Eastern Data,
Western Computing


China has approved projects to build eight national computing hubs and plans on ten national-data centre clusters, indicating the completion of the overall layout for the national integrated big-data center system.

Driving an expectation of US$62.9 billion in annual investment, these data centers signify China’s extra step to channel more computing resources from its eastern regions to its less developed yet resource-rich western regions.

The eastern regions are often met with a shortage of land and energy, threatening the sustainable development of the data centers. Meanwhile, the western regions have abundant resources, especially renewable energy.


  • China is dedicated to building the world’s leading big-data center
  • Through the integration of two regions, China will be able to explore the full potential of the data-center building.
  • A more balanced national development to solve many other problems
Eastern Data, Western Computing






  • Founded Xiaomi at the age of 40, Lei Jun was ambitious to get a piece of the fast-growing smartphone industry.
  • From a shy and reserved speaker almost anytime and anywhere, Lei Jun has become a global CEO tech icon, increasingly filling the role of the charismatic, industry-changing, celebrity tech leader.
  • Lei Jun spoke at Xiaomi’s 11th anniversary last year and set a new target for the company to be the world’s No. 1 smartphone brand in the next 3 years. Xiaomi surpassed Apple for the first time in 2021, ranking second in the world.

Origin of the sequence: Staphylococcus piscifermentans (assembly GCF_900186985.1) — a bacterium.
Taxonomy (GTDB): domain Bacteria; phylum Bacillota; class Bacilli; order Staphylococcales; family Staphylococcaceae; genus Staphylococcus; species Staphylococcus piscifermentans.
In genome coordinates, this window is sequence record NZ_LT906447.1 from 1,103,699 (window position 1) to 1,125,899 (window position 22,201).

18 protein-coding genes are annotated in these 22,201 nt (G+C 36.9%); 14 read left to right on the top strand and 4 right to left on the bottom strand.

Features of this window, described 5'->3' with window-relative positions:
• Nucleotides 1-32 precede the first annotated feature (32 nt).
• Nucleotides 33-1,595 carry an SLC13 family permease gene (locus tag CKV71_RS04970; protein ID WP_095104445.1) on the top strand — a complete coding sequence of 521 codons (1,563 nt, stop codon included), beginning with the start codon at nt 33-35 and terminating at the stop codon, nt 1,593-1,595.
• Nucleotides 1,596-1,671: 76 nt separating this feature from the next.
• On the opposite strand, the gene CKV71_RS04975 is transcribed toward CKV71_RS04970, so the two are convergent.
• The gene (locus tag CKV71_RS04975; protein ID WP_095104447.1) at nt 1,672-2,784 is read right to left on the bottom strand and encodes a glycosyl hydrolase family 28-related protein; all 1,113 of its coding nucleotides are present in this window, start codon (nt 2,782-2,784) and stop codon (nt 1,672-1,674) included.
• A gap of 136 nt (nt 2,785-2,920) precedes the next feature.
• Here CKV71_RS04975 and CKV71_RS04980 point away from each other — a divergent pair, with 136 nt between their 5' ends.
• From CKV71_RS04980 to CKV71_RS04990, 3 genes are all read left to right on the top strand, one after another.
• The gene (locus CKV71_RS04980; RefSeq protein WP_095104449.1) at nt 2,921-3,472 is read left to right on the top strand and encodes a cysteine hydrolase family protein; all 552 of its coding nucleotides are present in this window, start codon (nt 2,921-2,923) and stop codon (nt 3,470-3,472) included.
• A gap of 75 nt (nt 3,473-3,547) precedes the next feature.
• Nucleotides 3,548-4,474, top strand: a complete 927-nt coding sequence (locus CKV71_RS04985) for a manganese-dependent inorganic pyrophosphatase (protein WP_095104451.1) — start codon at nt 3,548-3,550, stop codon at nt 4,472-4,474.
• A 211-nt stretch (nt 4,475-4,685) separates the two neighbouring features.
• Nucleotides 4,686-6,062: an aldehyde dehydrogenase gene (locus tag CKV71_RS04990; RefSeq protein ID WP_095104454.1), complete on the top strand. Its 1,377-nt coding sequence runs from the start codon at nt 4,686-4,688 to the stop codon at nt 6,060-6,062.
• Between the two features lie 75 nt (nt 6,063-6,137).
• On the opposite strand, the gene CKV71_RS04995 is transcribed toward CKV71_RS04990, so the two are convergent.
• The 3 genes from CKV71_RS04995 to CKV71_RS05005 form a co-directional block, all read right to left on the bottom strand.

• Last year, Lei Jun resigned as the executive director of multiple Xiaomi-related companies to dedicate his attention to his automotive endeavor. A somewhat expected decision as the EV industry blooms in China.


  • In China, there were approximately 8.8 billion Internet of Things (IoT) connected devices as of 2021, and this number continues to grow steadily and is expected to reach US$15.6 billion by 2025.
  • Rising attention to creating standardized IoT operating systems applicable across all smart devices. China’s tech giants such as Huawei, Alibaba, Tencent, etc. are one of the first batches of open-source donors.
  • An open-source code community named openKylin was also created to double down on China’s domestic operating systems. An impressive effort by the government to shake off China’s reliance on foreign systems such as Microsoft Windows and Apple’s macOS.
  • With the focus of the IoT industry chain gradually shifting upstream, privacy computing becomes the basis of secure operations of IoT. However, this may pose as a tough challenge to China, which is known for its fragmented privacy laws.


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